The examination of Theodore Naudin, taken the fifth day of June, 1654.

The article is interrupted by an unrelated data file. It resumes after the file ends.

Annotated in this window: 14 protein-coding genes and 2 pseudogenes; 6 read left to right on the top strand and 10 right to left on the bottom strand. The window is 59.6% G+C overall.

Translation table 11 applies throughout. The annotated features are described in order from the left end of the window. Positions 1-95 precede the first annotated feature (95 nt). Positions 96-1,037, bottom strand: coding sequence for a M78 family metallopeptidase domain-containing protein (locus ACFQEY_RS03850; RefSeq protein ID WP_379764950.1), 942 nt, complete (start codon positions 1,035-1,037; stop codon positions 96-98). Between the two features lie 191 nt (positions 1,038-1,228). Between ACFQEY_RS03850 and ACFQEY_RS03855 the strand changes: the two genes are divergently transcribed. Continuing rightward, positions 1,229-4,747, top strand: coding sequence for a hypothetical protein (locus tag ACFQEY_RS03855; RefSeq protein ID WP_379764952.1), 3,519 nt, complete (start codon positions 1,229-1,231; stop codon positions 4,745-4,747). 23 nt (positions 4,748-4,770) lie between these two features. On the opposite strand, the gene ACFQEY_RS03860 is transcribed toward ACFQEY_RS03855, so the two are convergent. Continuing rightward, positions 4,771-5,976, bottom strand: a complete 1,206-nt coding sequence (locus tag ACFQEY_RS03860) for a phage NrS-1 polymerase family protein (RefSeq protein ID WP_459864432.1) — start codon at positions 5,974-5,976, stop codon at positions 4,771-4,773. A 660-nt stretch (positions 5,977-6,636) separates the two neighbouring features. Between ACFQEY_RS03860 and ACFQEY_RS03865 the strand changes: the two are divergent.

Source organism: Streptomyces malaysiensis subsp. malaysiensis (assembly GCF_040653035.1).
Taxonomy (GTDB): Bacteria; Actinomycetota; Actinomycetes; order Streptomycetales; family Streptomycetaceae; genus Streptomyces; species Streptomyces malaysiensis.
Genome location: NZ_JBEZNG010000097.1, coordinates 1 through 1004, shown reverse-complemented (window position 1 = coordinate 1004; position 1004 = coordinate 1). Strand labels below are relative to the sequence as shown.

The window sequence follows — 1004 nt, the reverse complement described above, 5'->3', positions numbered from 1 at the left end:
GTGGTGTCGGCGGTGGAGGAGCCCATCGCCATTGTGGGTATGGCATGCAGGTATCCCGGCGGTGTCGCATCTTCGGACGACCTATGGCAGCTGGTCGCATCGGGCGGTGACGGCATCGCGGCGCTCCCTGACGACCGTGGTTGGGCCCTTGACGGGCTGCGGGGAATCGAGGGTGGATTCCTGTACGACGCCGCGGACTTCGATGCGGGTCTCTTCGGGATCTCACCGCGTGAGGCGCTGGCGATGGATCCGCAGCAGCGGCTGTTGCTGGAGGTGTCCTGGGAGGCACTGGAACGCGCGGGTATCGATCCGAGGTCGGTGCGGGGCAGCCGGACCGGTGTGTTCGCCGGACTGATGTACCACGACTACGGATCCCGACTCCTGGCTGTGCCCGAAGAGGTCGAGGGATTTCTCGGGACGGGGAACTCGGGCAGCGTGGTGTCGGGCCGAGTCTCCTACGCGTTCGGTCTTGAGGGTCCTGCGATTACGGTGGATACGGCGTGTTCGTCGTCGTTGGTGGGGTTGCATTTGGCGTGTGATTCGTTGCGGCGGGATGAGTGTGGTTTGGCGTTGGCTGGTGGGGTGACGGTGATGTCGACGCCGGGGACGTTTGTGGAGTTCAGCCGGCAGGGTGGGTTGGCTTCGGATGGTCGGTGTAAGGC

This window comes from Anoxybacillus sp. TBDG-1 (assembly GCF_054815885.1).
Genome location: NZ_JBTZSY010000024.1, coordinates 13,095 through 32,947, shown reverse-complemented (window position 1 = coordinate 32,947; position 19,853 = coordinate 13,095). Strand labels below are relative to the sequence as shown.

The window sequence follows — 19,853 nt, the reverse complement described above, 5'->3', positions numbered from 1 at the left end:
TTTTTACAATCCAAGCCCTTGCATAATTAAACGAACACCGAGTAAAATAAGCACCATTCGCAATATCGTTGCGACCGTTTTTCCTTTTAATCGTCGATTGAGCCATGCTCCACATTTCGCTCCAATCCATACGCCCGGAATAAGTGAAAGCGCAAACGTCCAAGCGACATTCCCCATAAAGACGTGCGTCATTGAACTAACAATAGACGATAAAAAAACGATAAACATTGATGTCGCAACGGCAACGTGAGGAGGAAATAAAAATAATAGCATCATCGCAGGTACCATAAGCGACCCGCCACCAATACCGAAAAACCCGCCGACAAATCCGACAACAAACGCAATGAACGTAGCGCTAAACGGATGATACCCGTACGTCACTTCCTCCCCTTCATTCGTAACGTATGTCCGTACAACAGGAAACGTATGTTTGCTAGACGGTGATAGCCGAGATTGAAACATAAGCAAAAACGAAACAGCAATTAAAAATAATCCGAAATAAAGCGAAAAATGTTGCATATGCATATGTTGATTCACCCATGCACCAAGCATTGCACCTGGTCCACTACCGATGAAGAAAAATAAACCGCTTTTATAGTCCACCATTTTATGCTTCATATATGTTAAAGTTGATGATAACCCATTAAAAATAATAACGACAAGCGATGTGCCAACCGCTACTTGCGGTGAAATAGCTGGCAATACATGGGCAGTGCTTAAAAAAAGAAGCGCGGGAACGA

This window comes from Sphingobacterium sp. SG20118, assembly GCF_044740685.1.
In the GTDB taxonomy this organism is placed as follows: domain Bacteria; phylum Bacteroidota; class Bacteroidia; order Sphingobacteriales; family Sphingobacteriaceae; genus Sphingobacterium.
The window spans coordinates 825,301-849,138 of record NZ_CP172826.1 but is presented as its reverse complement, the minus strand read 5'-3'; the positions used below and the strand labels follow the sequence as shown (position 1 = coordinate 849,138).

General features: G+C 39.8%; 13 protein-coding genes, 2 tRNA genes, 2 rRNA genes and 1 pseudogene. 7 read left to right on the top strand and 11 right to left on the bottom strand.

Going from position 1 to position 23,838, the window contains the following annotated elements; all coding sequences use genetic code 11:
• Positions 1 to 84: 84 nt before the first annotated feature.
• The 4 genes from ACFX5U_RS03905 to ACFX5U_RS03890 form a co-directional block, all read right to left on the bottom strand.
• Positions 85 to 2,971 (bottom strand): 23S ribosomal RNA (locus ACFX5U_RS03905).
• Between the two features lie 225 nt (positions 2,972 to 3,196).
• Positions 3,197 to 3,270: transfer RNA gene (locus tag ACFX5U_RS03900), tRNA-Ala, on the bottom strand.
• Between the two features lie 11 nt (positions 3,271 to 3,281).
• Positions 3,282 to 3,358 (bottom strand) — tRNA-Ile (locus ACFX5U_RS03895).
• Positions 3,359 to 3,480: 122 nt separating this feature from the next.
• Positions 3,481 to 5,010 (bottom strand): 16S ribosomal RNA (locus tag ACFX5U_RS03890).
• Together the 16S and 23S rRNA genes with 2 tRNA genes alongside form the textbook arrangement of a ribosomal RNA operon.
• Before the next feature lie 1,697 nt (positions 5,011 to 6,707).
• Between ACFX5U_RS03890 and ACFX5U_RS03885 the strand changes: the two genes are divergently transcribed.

That about April last Mons. Baas, agent of the king of France, residing here, sent unto this examinant, by one Mons. Sharriere, and desired to speak with him; and accordingly, the examinant went to the said Mons. Baas to his house in Covent-garden in the morning, where he found him in bed; and then nobody being in the room, the said Mons. Baas, after mutual salutations, did ask the examinant of several particular things relating to this commonwealth, as what forces there were in England, and whether the examinant knew major general Harrison, and some other things, which he doth not now remember; but did observe, that the said Mons. Baas was very inquisitive, which made the examinant suspect he had some design against this state; but at that conference he acquainted the examinant with nothing in particular. He farther saith, that a little while after he went again to the said Mons. Baas; and that then he told this examinant, that he did fear, that the protector had no mind to make peace with France; and that therefore he had a design to trouble the affairs of England, and to make divisions in the army; and other words to that effect; and asked this examinant, whether he knew not some able valiant persons, who had interest in the army, to undertake this design; whereto this examinant answered, he would endeavour to find out such persons, and that he hoped to do it. And this examinant did presently after acquaint colonel Buller with this discourse, and what design the said Mons. de Baas had. And the said Buller wished the examinant to proceed on with Baas; and thereupon this examinant did repair to the said Mons. de Baas, and acquainted him, that there was a person of honour, a friend of his, that would undertake this business; but that this could not be carried on without money, and the orders and countenance of the cardinal; and that if that were had, other persons would join too. That the said Mons. de Baas did embrace this with much gladness; and said, that he, being a public minister, would assure him, that the cardinal would be glad of the news; and that France would contribute money, and such other things as were necessary for the carrying on this design; and other words to the same purpose. And said, that he would write to the cardinal about it; and did not question but to have a sudden answer. And this examinant further faith, that he, at the desire of the said Baas, went unto him, and had conference with him about the same business, and was usually with him every post night; but saith, he never saw any answer the cardinal did write, nor knows whether he did write at all. This examinant faith, that in all this discourse he intended nothing of hurt against the government; but was desirous to find out the design of the said Mons. Baas, perceiving by his inquisitiveness, he had somewhat of design; and did accordingly, about eight days before his imprisonment, acquaint the said colonel Buller, that he would acquaint the protector with it, the business being then quite put off; and further saith not.